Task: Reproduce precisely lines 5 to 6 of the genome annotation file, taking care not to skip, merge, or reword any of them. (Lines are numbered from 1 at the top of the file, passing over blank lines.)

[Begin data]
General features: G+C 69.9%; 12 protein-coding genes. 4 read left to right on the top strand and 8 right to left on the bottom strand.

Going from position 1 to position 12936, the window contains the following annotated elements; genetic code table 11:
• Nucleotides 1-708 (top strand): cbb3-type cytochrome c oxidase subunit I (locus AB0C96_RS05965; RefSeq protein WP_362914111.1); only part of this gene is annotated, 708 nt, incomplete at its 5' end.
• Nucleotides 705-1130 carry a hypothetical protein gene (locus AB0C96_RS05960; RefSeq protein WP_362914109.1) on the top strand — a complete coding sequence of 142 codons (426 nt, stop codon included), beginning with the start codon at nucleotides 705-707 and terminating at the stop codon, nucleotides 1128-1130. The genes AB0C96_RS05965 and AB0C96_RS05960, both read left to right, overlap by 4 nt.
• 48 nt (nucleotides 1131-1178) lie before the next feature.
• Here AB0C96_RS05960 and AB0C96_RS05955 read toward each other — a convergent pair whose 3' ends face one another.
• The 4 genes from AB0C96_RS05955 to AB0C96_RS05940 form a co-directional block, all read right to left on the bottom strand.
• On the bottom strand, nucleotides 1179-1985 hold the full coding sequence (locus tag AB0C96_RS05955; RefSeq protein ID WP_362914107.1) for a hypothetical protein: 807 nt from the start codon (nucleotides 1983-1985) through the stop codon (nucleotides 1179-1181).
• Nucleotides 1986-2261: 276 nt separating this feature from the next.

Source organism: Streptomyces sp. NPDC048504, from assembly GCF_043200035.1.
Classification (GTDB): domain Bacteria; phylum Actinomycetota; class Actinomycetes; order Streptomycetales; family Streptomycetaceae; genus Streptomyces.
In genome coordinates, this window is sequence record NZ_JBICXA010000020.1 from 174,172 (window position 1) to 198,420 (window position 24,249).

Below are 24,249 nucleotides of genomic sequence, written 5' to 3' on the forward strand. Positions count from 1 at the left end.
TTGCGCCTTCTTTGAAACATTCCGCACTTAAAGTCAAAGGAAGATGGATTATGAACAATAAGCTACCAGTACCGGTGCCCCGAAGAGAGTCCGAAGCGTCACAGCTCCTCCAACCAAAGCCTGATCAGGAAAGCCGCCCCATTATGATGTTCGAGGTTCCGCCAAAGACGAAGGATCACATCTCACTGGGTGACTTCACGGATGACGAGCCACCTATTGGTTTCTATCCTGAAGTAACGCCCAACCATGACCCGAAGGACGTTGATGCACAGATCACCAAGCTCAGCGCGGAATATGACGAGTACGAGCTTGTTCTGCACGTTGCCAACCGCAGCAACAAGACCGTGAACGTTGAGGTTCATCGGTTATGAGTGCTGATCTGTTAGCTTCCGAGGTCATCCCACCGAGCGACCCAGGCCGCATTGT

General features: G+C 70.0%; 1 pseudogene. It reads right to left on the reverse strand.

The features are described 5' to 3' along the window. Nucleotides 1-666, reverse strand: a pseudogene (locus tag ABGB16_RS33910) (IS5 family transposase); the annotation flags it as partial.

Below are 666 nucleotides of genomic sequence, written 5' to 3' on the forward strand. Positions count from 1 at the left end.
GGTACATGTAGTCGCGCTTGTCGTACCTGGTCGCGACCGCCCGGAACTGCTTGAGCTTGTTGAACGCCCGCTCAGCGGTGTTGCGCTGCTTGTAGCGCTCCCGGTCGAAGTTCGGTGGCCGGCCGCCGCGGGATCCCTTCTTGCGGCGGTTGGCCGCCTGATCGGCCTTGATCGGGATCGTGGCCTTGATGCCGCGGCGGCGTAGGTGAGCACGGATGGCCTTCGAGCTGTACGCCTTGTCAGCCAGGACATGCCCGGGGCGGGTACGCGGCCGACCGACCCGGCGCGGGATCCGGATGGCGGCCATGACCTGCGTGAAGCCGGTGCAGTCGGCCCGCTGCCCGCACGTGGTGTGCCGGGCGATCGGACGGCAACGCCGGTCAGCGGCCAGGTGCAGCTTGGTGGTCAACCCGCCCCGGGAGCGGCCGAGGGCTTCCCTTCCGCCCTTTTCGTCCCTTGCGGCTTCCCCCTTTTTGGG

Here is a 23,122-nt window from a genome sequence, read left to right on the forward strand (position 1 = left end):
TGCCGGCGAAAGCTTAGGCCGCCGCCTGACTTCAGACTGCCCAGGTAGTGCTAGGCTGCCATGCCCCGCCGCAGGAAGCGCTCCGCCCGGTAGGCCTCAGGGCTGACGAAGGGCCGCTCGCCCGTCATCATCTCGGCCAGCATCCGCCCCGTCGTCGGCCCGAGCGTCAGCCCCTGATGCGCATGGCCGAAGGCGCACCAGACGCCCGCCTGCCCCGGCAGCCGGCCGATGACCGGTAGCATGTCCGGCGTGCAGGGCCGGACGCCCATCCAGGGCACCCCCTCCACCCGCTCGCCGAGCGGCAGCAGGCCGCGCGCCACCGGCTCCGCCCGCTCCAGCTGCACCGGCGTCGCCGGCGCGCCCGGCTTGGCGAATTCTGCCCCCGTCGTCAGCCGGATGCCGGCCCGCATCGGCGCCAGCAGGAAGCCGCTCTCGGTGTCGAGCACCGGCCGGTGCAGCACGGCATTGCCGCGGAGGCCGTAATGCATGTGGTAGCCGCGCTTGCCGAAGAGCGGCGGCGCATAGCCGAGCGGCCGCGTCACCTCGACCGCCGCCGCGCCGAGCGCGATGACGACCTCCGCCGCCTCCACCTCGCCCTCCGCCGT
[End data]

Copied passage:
• 48 nt (nucleotides 1131-1178) lie before the next feature.
• Here AB0C96_RS05960 and AB0C96_RS05955 read toward each other — a convergent pair whose 3' ends face one another.